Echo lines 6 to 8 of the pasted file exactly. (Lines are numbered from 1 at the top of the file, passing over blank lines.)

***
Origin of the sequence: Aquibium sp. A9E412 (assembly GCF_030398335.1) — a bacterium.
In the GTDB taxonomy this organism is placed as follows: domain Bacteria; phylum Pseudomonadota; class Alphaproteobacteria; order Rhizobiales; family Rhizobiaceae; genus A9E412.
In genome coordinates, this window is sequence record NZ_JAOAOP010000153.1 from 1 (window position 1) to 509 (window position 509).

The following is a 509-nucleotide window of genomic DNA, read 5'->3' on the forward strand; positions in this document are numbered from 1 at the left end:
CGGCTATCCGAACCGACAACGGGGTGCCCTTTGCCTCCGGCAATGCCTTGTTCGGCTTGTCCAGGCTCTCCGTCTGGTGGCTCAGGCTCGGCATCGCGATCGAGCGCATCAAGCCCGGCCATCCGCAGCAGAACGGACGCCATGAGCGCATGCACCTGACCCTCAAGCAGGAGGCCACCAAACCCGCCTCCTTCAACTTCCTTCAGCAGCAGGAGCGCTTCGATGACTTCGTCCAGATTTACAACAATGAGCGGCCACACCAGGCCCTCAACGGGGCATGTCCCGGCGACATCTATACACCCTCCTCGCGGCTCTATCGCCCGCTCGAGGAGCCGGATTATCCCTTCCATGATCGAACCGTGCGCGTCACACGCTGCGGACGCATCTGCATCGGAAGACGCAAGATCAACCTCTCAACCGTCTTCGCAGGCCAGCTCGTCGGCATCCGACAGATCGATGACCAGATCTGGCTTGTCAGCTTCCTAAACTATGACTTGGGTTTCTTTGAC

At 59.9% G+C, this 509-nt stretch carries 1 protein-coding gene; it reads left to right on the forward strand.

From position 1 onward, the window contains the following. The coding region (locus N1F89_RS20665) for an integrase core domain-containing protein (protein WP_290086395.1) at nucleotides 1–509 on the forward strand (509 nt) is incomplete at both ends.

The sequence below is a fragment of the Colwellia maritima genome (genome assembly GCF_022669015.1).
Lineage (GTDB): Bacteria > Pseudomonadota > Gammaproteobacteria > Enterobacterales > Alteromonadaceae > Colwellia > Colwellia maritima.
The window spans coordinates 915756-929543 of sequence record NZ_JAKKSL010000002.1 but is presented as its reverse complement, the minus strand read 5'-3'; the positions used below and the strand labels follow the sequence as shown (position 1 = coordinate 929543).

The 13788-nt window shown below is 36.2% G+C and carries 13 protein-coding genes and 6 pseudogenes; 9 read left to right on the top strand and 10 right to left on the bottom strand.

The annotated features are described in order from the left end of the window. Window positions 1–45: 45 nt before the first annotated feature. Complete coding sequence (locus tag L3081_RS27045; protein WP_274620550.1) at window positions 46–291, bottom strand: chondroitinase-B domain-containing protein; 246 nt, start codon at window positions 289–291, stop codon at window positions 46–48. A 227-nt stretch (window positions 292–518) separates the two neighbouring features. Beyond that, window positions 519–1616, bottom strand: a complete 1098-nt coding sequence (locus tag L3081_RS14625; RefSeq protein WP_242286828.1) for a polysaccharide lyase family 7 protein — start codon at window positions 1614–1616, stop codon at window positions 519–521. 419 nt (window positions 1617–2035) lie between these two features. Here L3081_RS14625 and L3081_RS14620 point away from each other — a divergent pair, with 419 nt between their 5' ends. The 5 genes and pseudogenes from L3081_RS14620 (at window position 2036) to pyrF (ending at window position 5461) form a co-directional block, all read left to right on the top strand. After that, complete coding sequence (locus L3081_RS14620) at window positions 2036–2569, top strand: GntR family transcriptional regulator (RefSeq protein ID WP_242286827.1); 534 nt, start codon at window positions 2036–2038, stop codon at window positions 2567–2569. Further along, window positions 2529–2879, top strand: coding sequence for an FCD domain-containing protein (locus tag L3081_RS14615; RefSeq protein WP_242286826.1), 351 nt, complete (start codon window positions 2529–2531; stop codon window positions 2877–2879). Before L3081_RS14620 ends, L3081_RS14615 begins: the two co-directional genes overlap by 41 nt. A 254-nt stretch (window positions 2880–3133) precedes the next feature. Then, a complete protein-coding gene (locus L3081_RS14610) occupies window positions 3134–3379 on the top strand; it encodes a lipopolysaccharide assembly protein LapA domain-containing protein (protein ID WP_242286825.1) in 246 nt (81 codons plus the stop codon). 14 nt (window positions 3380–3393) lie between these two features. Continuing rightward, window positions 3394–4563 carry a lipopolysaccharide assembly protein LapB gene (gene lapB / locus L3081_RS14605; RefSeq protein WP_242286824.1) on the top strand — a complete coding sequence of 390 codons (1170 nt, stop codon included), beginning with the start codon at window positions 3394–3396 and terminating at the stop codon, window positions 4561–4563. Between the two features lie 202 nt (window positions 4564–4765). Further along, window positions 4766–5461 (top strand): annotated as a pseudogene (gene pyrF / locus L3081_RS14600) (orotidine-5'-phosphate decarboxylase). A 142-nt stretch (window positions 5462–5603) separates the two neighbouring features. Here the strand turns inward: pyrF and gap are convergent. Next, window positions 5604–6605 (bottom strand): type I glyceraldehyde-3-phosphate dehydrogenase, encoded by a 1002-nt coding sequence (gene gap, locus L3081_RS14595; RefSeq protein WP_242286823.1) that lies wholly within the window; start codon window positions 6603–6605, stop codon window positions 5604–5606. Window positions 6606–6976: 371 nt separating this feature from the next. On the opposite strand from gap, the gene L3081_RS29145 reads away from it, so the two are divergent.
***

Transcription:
At 59.9% G+C, this 509-nt stretch carries 1 protein-coding gene; it reads left to right on the forward strand.

From position 1 onward, the window contains the following. The coding region (locus N1F89_RS20665) for an integrase core domain-containing protein (protein WP_290086395.1) at nucleotides 1–509 on the forward strand (509 nt) is incomplete at both ends.

The sequence below is a fragment of the Colwellia maritima genome (genome assembly GCF_022669015.1).